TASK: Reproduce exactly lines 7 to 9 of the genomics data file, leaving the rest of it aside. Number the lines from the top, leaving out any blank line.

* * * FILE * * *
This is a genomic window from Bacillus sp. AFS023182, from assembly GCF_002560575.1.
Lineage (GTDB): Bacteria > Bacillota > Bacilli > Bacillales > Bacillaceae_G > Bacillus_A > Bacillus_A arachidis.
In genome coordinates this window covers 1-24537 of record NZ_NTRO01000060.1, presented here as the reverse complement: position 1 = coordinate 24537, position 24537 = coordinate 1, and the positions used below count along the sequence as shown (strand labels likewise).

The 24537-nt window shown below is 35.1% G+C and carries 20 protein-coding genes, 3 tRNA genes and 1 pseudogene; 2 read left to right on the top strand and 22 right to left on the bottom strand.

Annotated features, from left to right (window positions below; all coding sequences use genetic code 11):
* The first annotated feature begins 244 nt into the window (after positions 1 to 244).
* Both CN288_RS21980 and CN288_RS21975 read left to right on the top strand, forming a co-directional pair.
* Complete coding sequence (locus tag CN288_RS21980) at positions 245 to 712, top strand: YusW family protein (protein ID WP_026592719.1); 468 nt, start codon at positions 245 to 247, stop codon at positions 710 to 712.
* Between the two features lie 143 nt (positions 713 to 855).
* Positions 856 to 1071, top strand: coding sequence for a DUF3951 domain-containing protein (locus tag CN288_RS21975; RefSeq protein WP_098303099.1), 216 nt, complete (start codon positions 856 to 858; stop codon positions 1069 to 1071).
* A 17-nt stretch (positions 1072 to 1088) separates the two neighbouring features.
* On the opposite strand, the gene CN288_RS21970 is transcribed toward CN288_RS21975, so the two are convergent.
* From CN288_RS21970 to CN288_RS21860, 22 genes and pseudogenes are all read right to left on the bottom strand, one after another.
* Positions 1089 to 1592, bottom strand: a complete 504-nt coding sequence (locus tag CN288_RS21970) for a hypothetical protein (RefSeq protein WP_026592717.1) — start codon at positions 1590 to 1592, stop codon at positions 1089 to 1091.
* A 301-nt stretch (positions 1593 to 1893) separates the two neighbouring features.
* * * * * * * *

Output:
* Both CN288_RS21980 and CN288_RS21975 read left to right on the top strand, forming a co-directional pair.
* Complete coding sequence (locus tag CN288_RS21980) at positions 245 to 712, top strand: YusW family protein (protein ID WP_026592719.1); 468 nt, start codon at positions 245 to 247, stop codon at positions 710 to 712.
* Between the two features lie 143 nt (positions 713 to 855).